School districts 'are not subdivisions' of the Florida education department, officials remind
Florida parents often turn to the state Department of Education for guidance or decisions when things aren't going their way in local schools.
They contact department officials on issues as wide ranging as testing and discipline. Quite often, the parents walk away frustrated.
Their districts blame the Legislature for laws they must follow and the department for its rules and definitions. State leaders says it's up to the districts to interpret and implement the laws and rules.
The DOE's Office of Inspector General lays out that the state's laws and Constitution lay the groundwork for this repeated scenario. Bottom line: School Boards are separate constitutional entities, not directly supervised by the state administration.
Here's how the OIG explained the situation, responding to a Pasco County parent's complaint about perceived unfairness in student punishments and a lack of due process:
Under the state constitution, local school boards are charged with the power and authority to operate, control and supervise the public schools within the district (Article IX, Section 4, Florida Constitution). Thus, local school boards have the authority to determine the policies deemed necessary for the operation of the school district and the schools within the district. Examples of the power of school boards include the power to open and close schools, and appoint and dismiss school personnel (Sections 1001.41, 1001.42 and 1001.42, Florida Statutes). The people of a district have direct control over the local school board through the election process.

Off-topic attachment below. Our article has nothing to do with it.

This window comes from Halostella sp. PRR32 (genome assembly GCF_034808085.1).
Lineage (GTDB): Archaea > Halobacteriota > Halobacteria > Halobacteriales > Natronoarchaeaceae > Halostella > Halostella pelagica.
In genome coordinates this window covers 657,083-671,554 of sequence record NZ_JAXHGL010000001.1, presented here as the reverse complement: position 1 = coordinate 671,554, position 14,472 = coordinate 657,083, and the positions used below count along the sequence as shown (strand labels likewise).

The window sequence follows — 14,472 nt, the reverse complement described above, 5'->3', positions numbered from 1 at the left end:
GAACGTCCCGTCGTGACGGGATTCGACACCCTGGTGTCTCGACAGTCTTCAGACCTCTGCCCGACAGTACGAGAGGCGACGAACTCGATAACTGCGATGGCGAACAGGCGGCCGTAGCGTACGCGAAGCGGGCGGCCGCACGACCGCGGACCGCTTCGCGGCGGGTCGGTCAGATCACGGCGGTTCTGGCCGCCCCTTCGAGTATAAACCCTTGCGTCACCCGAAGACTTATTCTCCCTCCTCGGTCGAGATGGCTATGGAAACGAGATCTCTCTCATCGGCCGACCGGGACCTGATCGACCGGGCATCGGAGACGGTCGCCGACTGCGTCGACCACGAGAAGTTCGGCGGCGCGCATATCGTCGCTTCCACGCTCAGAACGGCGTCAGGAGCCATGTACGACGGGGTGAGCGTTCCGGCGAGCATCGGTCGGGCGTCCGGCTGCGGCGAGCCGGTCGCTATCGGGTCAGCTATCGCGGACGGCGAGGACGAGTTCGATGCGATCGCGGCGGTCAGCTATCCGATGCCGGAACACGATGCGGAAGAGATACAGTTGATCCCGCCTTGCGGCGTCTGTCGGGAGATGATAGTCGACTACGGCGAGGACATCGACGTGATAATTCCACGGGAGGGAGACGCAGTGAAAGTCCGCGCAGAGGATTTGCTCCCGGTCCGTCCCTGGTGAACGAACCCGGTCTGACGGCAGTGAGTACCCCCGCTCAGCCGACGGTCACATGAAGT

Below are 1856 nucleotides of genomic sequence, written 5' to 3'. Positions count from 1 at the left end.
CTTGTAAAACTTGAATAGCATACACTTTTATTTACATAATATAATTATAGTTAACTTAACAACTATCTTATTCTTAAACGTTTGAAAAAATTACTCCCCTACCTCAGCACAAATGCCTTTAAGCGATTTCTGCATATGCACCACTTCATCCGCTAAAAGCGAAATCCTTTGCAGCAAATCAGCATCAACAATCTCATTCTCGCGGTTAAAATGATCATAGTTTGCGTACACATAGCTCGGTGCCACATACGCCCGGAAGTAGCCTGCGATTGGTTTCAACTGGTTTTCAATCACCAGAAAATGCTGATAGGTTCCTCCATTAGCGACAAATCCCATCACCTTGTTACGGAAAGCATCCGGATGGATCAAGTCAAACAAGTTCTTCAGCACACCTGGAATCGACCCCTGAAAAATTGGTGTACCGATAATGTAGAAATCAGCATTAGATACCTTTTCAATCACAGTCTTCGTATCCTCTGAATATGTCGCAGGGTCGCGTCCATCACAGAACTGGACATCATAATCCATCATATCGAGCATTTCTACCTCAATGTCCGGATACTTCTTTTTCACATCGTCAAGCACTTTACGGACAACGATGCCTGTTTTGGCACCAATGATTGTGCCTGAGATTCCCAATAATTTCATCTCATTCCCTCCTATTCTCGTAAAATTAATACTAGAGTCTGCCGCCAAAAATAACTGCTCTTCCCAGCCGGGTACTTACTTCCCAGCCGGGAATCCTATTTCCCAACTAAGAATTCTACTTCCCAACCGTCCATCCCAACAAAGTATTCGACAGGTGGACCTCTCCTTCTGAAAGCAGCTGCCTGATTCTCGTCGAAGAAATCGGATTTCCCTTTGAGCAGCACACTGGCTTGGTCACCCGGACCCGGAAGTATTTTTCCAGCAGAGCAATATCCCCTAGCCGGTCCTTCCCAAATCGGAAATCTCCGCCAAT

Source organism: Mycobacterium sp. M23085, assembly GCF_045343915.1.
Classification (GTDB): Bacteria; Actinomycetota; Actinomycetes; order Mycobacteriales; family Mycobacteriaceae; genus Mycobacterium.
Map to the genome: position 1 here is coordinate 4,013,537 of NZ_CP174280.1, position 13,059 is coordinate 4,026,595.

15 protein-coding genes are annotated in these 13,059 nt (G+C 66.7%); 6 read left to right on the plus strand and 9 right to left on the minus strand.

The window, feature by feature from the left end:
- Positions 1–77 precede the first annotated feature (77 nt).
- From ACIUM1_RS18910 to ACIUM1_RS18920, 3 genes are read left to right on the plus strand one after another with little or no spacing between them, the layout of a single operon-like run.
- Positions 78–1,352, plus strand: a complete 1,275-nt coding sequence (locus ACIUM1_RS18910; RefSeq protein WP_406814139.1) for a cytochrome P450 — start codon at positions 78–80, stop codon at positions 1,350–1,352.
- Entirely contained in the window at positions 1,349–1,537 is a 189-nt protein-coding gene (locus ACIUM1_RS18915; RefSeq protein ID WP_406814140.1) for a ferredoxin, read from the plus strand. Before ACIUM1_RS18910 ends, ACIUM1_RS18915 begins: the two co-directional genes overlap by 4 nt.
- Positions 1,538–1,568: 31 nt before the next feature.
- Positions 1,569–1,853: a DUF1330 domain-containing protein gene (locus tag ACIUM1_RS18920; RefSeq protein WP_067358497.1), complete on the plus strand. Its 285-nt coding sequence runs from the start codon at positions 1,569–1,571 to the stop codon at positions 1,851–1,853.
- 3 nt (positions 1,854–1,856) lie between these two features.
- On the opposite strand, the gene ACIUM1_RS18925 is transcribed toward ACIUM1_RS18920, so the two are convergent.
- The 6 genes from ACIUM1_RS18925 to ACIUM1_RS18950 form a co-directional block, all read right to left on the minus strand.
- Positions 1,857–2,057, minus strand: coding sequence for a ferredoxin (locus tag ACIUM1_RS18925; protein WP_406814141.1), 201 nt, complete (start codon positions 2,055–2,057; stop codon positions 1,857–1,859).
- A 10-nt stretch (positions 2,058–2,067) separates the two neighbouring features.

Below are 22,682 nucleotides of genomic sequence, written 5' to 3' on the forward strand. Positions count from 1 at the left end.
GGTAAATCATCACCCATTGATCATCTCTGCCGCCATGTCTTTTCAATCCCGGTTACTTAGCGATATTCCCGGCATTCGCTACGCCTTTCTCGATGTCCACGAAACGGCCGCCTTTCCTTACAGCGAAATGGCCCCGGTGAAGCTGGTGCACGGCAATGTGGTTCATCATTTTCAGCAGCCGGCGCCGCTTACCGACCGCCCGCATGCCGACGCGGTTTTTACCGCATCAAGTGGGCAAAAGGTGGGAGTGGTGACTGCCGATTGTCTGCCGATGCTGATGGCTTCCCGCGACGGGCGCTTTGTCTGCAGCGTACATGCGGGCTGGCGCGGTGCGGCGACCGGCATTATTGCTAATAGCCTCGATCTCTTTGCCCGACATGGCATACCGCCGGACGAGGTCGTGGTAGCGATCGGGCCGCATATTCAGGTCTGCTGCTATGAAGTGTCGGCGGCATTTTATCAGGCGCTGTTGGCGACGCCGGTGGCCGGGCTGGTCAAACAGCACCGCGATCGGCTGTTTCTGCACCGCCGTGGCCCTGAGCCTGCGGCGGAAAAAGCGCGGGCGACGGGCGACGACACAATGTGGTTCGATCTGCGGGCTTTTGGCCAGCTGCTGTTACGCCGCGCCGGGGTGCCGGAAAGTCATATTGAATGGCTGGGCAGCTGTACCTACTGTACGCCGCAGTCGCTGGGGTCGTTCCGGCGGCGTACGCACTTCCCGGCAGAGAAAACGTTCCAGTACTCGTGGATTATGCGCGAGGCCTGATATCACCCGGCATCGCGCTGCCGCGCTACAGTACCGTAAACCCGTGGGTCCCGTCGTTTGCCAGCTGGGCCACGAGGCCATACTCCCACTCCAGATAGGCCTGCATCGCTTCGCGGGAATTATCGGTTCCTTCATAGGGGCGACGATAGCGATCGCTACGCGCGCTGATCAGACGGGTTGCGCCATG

School districts are not subdivisions of the Department of Education, and we do not possess general supervisory control over the decisions of local school boards within areas allotted to them constitutionally. In contrast to the power of local school boards to control public schools, the functions of the Department of Education and State Board of Education are to establish policy for the state system of public education, such as establishing educational objectives and long range plans (Sections 1001.01, 1001.02, 1001.03 and 1001.10, Florida Statutes); and to serve as the conduit for state funding of schools (Chapters 1010 and 1011, Florida Statutes).
Just something to reflect on, next time you get caught up in the system and aren't sure where to turn.